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Sinking Island

Score: 78%
ESRB: Teen
Publisher: Microids
Developer: White Birds
Media: DVD/1
Players: 1
Genre: Adventure

Graphics & Sound:

Sinking Island takes your standard mystery adventure format, but adds a bit more to the clue-matching and deduction aspects to make it stand out.

While the game has a very 1950's look to it, there are a few times when the visuals feel a bit rough around the edges. Not the pre-rendered backgrounds by any means, but the harsher lines tend to show up in the more pulled back views featuring characters and other objects that exist in the foreground. While not extremely frequent, every time I came across one of these environments, it really stood out and yanked me out of the game experience.

Outside of that, there are a lot of closeups while looking for clues that have a lot of detail, but also convey a very plastic feel, especially in the initial scenes when examining the body of billionaire Walter Jones.

Audio isn't all that bad. Dialogue is pretty solid (which is good because there is a lot of it), but lip synching is nonexistent since there isn't even an attempt to move the characters' lips during conversations.


While Sinking Island doesn't have a lot, or many, logic puzzles in it, the game's story is very much a mystery tale. So there won't be any locked doors that need opening through some strange mechanism, or clues secretly hidden in puzzle boxes that require codes etched in some old desk or anything like that. For the most part, solving the murder mystery will involve talking to all of the people that were on the island at the time of death, examining objects to pick up clues that are right in front of you, and putting it all together. So, while the standard adventure crowd might be a bit put off by this, those who really enjoy the deductive reasoning focused sub-genre will probably get more out of it.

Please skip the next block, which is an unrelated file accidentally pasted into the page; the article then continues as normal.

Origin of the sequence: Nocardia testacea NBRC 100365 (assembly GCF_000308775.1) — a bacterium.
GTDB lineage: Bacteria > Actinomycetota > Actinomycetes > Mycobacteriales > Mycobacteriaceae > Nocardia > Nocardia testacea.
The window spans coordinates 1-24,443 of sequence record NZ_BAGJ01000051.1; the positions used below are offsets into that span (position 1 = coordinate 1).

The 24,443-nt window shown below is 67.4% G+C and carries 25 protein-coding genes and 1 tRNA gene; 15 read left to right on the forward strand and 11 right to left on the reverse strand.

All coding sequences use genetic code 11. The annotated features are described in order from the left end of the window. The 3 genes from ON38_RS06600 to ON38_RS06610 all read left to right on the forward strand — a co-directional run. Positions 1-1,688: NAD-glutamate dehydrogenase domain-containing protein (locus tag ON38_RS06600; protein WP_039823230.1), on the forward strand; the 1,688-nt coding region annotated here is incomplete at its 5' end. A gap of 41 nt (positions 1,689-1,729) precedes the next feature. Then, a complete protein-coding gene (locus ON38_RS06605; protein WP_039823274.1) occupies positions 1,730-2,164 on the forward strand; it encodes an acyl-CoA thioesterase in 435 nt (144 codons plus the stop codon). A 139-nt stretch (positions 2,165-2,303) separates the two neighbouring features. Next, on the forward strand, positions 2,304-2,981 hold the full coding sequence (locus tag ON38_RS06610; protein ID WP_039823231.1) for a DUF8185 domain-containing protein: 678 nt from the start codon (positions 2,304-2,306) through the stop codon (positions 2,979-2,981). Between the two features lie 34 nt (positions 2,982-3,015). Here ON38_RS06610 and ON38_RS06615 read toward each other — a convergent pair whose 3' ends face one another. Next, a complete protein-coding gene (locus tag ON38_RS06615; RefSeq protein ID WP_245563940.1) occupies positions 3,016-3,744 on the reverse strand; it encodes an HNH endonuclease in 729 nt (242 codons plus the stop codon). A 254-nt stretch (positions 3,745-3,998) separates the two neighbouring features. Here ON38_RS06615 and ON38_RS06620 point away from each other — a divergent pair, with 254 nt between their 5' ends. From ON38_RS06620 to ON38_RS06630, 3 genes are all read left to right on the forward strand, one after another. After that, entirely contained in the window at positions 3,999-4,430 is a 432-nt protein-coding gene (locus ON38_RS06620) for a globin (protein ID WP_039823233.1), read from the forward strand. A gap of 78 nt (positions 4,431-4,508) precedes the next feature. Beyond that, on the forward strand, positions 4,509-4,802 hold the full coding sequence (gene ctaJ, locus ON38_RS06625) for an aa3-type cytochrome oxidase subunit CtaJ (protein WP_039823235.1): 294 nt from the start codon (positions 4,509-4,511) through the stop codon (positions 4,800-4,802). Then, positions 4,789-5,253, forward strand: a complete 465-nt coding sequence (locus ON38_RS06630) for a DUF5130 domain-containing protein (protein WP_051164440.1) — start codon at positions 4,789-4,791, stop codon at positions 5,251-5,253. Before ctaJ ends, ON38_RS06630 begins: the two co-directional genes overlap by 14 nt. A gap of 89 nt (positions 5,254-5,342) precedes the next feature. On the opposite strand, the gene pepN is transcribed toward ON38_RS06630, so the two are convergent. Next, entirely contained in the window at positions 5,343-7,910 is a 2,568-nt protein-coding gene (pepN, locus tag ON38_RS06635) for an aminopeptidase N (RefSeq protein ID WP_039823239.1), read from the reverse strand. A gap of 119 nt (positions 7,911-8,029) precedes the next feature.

You play a detective who is called to the site of a murder. It appears that billionaire, Walter Jones, who has built a massive hotel on an island that is currently sinking, has been killed. He was dumped out of his wheelchair and off of a cliff. Now you will have to match up torn clothing, footprints and broken fingernails in order to decide which of the dozen or so suspects could possibly have committed the crime. Of course, like always, pretty much everyone has a motive; it's a matter of figuring out who had the opportunity and means.

Sinking Island also offers a second play through where the island's state is actually based on time, so players are racing against the clock in a very real manner, and while this is an interesting feature, it should definitely be left to your second play through.


For the most part, Sinking Island is direct and straightforward, the most difficult part is the sheer repetitive nature of this particular game. Since you are trying to figure out which of the characters could have committed the crime, you will go to each one and ask them the same questions over and over again. You might ask where they were when the crime happened before you start asking their opinion of the other suspects, but in the end, it's the same basic queries, and quite frankly, by the time you get to your last couple of suspects during that initial pass, it will get very tedious.

As far as the actual clue-finding and piecing together of all of the information, the game's clue-manager really makes it easy to combine different items you've collected into meaningful information.

Game Mechanics:

Sinking Island's most eloquent system is probably the aforementioned Clues Manager. Here you will be able to view any scraps of objects you've picked up, as well as clearly tell you what your current objective is (determine alibis, where a chain that Jones wore ended up, etc.). You will use a combination of material clues, photographs, documents and statements people say in order to determine the answer to the question at hand. By solving these smaller deductive problems based on the clues you find, you gain progress in learning who is behind the overall murder.

At first glance, Sinking Island appears to be your standard point-and-click adventure, but the lack of any real logic puzzles outside of the deductive reasoning that follows from the massive leg work you will be doing, makes the target audience for this game even more narrow than your standard adventurer. If you have a hankering for a good murder mystery and don't mind doing the dirty work, then Sinking Island might be worth looking into, but others who find extensive dialogue trees boring should stay away.

-J.R. Nip, GameVortex Communications
AKA Chris Meyer

Minimum System Requirements:

Windows XP (Home & Pro) SP2/Vista, Pentium III 1.5 GHz or higher, 512 MB RAM, 16x DVD-ROM Drive, 3 GB Hard Disk Space, 800 x 600 16-bit color display, DirectX 9.0c compatible or higher 3D video card with 64 MB of video RAM, DirectX 9.0c or higher compatible 16-bit sound card.

Test System:

Alienware Aurora m9700 Laptop, Windows XP Professional, AMD Turion 64 Mobile 2.41 GHz, 2 GB Ram, Dual NVIDIA GeForce Go 7900 GS 256MB Video Cards, DirectX 9.0c

Nintendo DS Red Bull BC One Windows Outcry

Game Vortex :: PSIllustrated